I learnt so much working on John Laing. My highlight was being taught to varnish, and I took immense pride in this meditative task, and wouldn't let anyone else do it. A less enjoyable, but equally memorable, job was the week I spent hanging upside down in the water tanks, grinding the sticky-when-warm paint off and repainting them. Every day I'd have to use Swarfega as shower gel, and it still looked like I was wearing eyeliner for weeks to follow. This wasn't an optimum week for an interview, but it seemed the Hull-York Medical School liked the look, as I was offered a place to study there and graduated 3 years ago! Aside from the abundance of angle grinding I learnt to use countless other exciting power tools rust-busting, to work with wood, metal, paint and canvas, and even the basics of electrical work.

I've recently used a lot of these skills - namely rust-treatment, metalwork and electronics - to convert an old VW crafter into a campervan. I've just completed a year off hospital work driving around Europe climbing, avoiding the pandemic, writing and adopting dogs (three abandoned shepherd pups have made it back to the UK with us), and this would have been an impossibility without all the experience I gathered refitting John Laing

Learning to service all a working sailing boat's systems helped me slide into being able to bosun the following season, in any free time I could muster. I learned to sail, and was soon sailing as a watchleader as well, learning youthwork, interpersonal and organisational skills on board that also fed into my medical career, not to mention the resilience, the teamworking, and the being-able-to-have a-laugh-at-the-worst-of-times that have got me through a few really tricky shifts.

Needless to say, refit changed my life, and this introduction to sail training made me the person I am today (beyond just my taste in beer.)”

Here’s Patrick (on the left) with members of his refit team:

Refit team 2011-12

And later, as a watchleader on board Prolific:


We'd be interested to hear from everyone who has been part of a winter refit core team – whether or not you are still actively involved with the charity – to find out what you are doing now and what effect joining the full-time refit team has had on your life.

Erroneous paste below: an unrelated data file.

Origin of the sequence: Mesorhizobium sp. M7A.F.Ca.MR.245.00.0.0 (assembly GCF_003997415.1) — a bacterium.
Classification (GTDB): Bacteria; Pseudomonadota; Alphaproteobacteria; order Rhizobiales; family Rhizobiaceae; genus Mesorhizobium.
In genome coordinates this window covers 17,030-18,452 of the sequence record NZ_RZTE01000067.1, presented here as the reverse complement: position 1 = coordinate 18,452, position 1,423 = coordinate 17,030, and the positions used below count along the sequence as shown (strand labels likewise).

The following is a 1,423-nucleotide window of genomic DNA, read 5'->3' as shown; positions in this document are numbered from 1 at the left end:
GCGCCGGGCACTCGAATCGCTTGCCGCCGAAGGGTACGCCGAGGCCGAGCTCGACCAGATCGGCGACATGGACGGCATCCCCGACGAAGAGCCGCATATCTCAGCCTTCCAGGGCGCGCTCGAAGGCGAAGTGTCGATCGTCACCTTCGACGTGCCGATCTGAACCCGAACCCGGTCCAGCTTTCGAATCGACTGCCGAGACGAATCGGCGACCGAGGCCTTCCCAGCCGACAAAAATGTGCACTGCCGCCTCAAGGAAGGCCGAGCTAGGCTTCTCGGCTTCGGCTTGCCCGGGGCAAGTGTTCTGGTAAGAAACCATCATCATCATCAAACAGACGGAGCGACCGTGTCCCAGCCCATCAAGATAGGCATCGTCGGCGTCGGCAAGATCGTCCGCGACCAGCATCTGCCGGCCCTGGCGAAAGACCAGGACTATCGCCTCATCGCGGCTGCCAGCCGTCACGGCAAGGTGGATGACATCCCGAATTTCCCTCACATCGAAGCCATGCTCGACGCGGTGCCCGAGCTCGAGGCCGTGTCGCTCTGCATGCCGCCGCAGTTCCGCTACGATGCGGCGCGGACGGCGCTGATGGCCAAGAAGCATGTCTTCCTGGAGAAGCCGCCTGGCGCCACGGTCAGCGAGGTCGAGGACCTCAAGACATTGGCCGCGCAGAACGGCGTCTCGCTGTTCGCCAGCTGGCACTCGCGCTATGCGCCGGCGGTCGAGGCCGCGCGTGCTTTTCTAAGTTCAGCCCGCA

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* Prolific news

Holly spent part of this week doing her MCA master 200 tonnes preparation course. But since she’s been back she’s been getting to grips with the ship’s paperwork. Peta has taught her how the boat’s budget works and she’s about to tackle her first test run. There has also been a big “Friday tidy” and clean, and she’s been sorting through our lifejackets:


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Refit plans this winter

As we explained in more detail at the start of November, we are doing a refit this year but for reasons of cost and COVID-safety, we are keeping it as small as possible and won’t be calling for the usual army of volunteer help. If anything comes up where we do need help and can manage it safely, we will let you know; but in the meantime we want to thank everyone who has worked so hard on Prolific in recent years and ensured that the boat is in such a good condition that we only need to tackle the bare essentials this year.

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2021 sailing plans

As we explained in more detail at the beginning of November, we are determined to do everything possible to sail next season and not spend another year with Prolific in harbour. There are still a lot of unknowns about what might be possible with voyages in 2021 and there will need to be some changes: but we DO hope and expect to be needing volunteer sea staff in 2021!

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2021 volunteer bookings
- send in your bids now
Because we hope to be sailing in 2021 and we know that volunteer sea staff need to have dates in your diaries, we plan to take sea staff bookings as normal. We obviously have to accept that not all voyages will necessarily go ahead exactly as planned, but it is much better to have a team of volunteers provisionally booked and available for each voyage period – it would be quite impossible to put teams together at the last minute.